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  • Top 10 MySQL queries every developer should know

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    As developers of any technology which uses MySQL as backend we always need to know some basic queries to work on. The list may vary as per the development need but a basic set still remains the same.

    1. The very first query that comes into use is to set the base for any database i.e creating a database itself its as simple as

      create database <yourdatabase>

      create database employee
    2. Want to check what other databases are there
      show databases
    3. The next command may seem too basic to know but is root of many errors that creep in due to wrongly selected database. Unless you are using a GUI, to work on any database the command that comes in handy is

      use <yourdatabase>

      use employee
    4. Next object that is always needed is the table. We wont go here into nitty gritty of the data types and keys as they are a topic in themselves.

      create table <tablename>(<fieldname1> <datatype>, <fieldname2> <datatype>, <fieldname3> <datatype>)

      create table employee_master(id int, name varchar(20), date_of_birth datetime)
    5. To view what all tables are there in the database
      show tables
    6. If we need to check the structure(fields) of any table the command that comes to our help is

      desc <tablename>

      desc employee_master
    7. The table is ready so we need to populate it with data. There are many command variations possible but the base of all of them is same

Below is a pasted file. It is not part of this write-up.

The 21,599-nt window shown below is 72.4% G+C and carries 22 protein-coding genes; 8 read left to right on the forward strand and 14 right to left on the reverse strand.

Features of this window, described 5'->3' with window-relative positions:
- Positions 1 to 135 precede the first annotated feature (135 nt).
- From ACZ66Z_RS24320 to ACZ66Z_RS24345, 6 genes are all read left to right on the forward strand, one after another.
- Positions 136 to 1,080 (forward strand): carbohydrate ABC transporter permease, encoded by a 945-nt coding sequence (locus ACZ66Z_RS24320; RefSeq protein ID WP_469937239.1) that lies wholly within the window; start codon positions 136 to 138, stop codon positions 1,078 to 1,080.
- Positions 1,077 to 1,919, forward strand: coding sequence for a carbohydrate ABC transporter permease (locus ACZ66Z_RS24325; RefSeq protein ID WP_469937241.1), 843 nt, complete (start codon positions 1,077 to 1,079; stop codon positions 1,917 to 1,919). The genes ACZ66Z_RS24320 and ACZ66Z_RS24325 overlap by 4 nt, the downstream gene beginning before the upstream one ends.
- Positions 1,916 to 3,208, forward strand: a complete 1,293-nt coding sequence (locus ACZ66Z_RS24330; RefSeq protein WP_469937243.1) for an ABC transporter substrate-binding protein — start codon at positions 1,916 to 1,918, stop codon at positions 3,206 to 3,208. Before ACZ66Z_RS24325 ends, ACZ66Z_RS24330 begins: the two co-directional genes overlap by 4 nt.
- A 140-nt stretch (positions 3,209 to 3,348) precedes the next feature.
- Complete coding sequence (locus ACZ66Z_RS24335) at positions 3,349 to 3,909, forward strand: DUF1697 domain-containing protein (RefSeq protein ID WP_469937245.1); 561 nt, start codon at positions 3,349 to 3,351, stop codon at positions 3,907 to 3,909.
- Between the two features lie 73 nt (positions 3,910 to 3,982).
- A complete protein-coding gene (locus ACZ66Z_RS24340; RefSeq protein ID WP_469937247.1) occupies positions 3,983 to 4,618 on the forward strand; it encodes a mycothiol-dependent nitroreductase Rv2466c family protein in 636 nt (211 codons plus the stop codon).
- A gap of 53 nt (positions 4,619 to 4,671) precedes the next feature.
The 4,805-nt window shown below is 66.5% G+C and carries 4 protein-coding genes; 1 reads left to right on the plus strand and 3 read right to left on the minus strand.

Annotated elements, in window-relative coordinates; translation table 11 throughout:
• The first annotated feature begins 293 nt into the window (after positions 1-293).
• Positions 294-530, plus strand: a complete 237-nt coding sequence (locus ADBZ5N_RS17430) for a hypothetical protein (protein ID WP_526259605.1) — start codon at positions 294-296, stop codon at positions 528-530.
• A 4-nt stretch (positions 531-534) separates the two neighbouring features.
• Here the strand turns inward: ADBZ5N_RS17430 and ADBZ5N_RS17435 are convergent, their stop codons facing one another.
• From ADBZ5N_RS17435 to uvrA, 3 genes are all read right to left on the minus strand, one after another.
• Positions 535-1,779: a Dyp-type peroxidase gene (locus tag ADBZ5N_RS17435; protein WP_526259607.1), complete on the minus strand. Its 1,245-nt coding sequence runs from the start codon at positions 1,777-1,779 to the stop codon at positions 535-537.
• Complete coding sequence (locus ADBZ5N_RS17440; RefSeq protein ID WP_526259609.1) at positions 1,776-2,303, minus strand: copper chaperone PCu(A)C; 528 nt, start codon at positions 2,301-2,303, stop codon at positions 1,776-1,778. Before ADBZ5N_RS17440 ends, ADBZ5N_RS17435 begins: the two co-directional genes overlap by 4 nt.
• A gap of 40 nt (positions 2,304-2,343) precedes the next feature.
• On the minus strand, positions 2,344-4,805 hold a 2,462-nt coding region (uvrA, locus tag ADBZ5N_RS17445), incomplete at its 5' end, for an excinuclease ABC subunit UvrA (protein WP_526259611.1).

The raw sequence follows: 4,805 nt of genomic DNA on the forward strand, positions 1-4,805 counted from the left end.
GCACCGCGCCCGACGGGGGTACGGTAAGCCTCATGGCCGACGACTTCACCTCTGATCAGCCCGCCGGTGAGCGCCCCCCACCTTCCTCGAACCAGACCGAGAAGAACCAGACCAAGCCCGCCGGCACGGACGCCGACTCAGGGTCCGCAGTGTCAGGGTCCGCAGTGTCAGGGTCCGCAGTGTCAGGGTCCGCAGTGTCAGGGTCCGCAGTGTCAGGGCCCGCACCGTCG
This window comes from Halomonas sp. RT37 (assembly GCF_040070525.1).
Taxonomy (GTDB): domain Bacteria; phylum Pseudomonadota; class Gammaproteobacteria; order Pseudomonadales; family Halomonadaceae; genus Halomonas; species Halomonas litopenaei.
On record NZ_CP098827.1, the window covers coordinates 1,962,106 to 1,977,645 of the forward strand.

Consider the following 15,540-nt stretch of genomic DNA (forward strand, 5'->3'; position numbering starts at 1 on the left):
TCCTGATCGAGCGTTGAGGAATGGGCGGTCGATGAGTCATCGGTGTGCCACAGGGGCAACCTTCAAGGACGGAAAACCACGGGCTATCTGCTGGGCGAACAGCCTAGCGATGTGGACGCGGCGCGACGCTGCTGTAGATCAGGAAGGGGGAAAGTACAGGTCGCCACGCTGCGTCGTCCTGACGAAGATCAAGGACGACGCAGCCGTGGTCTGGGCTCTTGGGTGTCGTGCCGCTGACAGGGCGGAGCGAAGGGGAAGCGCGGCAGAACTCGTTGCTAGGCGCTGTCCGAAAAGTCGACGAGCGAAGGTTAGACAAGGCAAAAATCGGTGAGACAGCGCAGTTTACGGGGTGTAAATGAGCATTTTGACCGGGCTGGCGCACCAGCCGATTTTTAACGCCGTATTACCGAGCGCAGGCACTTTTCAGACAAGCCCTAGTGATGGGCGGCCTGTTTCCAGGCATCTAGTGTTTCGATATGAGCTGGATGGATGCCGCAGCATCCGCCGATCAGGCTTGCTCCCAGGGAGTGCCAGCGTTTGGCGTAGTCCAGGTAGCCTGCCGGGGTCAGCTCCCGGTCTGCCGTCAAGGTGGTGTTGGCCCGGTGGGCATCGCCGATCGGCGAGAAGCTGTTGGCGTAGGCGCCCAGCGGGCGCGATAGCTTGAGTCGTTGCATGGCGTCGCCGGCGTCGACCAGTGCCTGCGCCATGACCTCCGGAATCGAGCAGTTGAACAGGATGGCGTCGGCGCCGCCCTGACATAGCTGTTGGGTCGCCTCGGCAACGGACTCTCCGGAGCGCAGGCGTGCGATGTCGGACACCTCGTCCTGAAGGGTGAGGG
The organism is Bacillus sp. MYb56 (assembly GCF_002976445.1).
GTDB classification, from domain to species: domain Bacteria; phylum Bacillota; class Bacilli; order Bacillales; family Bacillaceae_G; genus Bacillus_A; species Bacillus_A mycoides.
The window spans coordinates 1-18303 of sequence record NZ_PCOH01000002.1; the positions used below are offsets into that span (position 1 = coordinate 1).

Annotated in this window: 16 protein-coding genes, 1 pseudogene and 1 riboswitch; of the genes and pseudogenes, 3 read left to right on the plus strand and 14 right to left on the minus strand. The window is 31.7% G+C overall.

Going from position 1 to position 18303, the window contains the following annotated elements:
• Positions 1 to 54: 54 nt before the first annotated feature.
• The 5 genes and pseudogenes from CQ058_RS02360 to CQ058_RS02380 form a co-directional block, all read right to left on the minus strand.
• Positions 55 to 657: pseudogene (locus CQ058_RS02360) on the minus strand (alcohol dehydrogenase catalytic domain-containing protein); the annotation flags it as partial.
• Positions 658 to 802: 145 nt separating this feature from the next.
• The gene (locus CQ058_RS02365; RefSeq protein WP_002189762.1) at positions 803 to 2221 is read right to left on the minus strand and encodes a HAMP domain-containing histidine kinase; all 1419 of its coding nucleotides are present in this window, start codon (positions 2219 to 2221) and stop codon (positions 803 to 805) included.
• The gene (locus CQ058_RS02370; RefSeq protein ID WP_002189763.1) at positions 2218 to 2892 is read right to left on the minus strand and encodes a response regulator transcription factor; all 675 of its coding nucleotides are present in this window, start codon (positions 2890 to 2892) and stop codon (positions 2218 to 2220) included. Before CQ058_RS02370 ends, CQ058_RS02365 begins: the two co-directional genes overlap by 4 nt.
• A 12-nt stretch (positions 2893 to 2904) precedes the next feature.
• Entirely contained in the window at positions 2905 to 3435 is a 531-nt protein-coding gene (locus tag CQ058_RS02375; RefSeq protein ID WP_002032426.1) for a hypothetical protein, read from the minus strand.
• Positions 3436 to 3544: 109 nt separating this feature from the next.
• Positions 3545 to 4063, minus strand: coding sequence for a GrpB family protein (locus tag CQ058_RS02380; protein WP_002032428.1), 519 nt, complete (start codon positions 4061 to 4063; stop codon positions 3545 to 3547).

insert into <tablename> values(<value1>, <value2>, <value3>)

      insert into employee_master values(1, 'abc','1967-5-20')
    8. The data is inserted and we need to view the content, the command that comes to rescue is select this command has to many variations that a complete blog can be written on it. But the most basic one to start is

      select * from <tablename>

      select * from employee
    9. The data needs to be updated as value was wrongly entered. The command to your rescue is update

      update >tablename< set <fieldname> = <new value>

      update employee_master set date_of_birth='1968-5-20'
      
      A catch here !! the above command will update all the records with the new value, so be careful and use where clause. So the corrected command will look like :
      update employee_master set date_of_birth='1968-5-20' where id=1
      
    10. Sometimes we might need to remove a erroneous record the command that comes to your rescue is delete

      delete from <tablename>

      delete from employee_master
      
      Again be cautious here, as the command in its basic format will delete all the records. Use it carefully with where clause
      delete from employee_master where id=1
      

    Will cover more query variations on Select, Update, Delete commands in coming posts.

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